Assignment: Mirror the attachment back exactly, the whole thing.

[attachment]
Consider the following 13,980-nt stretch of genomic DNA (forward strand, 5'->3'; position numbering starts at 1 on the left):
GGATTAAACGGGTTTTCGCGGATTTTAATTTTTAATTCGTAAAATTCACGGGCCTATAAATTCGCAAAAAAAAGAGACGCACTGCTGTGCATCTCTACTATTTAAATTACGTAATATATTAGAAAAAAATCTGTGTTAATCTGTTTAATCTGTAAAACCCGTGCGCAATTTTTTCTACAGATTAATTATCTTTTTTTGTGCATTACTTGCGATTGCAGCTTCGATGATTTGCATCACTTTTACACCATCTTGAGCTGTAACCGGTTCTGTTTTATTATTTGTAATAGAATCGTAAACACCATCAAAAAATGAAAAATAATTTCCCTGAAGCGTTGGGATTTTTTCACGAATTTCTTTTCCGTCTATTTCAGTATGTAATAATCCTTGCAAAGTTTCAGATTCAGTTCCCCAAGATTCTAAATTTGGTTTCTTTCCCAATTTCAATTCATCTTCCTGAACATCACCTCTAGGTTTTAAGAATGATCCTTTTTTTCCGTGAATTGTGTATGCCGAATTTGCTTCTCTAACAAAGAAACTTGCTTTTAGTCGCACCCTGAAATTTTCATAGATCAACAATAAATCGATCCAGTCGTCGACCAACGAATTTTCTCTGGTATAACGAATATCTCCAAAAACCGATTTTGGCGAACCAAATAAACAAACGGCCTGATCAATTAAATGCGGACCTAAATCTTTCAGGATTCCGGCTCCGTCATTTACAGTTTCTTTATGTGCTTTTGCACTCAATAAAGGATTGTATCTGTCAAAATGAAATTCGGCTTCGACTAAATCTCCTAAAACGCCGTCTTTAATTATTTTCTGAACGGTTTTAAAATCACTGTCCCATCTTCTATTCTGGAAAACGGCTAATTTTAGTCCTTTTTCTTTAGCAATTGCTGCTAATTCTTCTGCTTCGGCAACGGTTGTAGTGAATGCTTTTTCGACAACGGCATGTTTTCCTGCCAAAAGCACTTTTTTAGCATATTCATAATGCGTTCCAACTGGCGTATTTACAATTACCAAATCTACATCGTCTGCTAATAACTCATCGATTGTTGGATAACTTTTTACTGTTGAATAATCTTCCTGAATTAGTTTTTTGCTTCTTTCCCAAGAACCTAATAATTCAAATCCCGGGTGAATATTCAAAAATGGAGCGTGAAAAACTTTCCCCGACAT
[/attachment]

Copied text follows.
Consider the following 13,980-nt stretch of genomic DNA (forward strand, 5'->3'; position numbering starts at 1 on the left):
GGATTAAACGGGTTTTCGCGGATTTTAATTTTTAATTCGTAAAATTCACGGGCCTATAAATTCGCAAAAAAAAGAGACGCACTGCTGTGCATCTCTACTATTTAAATTACGTAATATATTAGAAAAAAATCTGTGTTAATCTGTTTAATCTGTAAAACCCGTGCGCAATTTTTTCTACAGATTAATTATCTTTTTTTGTGCATTACTTGCGATTGCAGCTTCGATGATTTGCATCACTTTTACACCATCTTGAGCTGTAACCGGTTCTGTTTTATTATTTGTAATAGAATCGTAAACACCATCAAAAAATGAAAAATAATTTCCCTGAAGCGTTGGGATTTTTTCACGAATTTCTTTTCCGTCTATTTCAGTATGTAATAATCCTTGCAAAGTTTCAGATTCAGTTCCCCAAGATTCTAAATTTGGTTTCTTTCCCAATTTCAATTCATCTTCCTGAACATCACCTCTAGGTTTTAAGAATGATCCTTTTTTTCCGTGAATTGTGTATGCCGAATTTGCTTCTCTAACAAAGAAACTTGCTTTTAGTCGCACCCTGAAATTTTCATAGATCAACAATAAATCGATCCAGTCGTCGACCAACGAATTTTCTCTGGTATAACGAATATCTCCAAAAACCGATTTTGGCGAACCAAATAAACAAACGGCCTGATCAATTAAATGCGGACCTAAATCTTTCAGGATTCCGGCTCCGTCATTTACAGTTTCTTTATGTGCTTTTGCACTCAATAAAGGATTGTATCTGTCAAAATGAAATTCGGCTTCGACTAAATCTCCTAAAACGCCGTCTTTAATTATTTTCTGAACGGTTTTAAAATCACTGTCCCATCTTCTATTCTGGAAAACGGCTAATTTTAGTCCTTTTTCTTTAGCAATTGCTGCTAATTCTTCTGCTTCGGCAACGGTTGTAGTGAATGCTTTTTCGACAACGGCATGTTTTCCTGCCAAAAGCACTTTTTTAGCATATTCATAATGCGTTCCAACTGGCGTATTTACAATTACCAAATCTACATCGTCTGCTAATAACTCATCGATTGTTGGATAACTTTTTACTGTTGAATAATCTTCCTGAATTAGTTTTTTGCTTCTTTCCCAAGAACCTAATAATTCAAATCCCGGGTGAATATTCAAAAATGGAGCGTGAAAAACTTTCCCCGACAT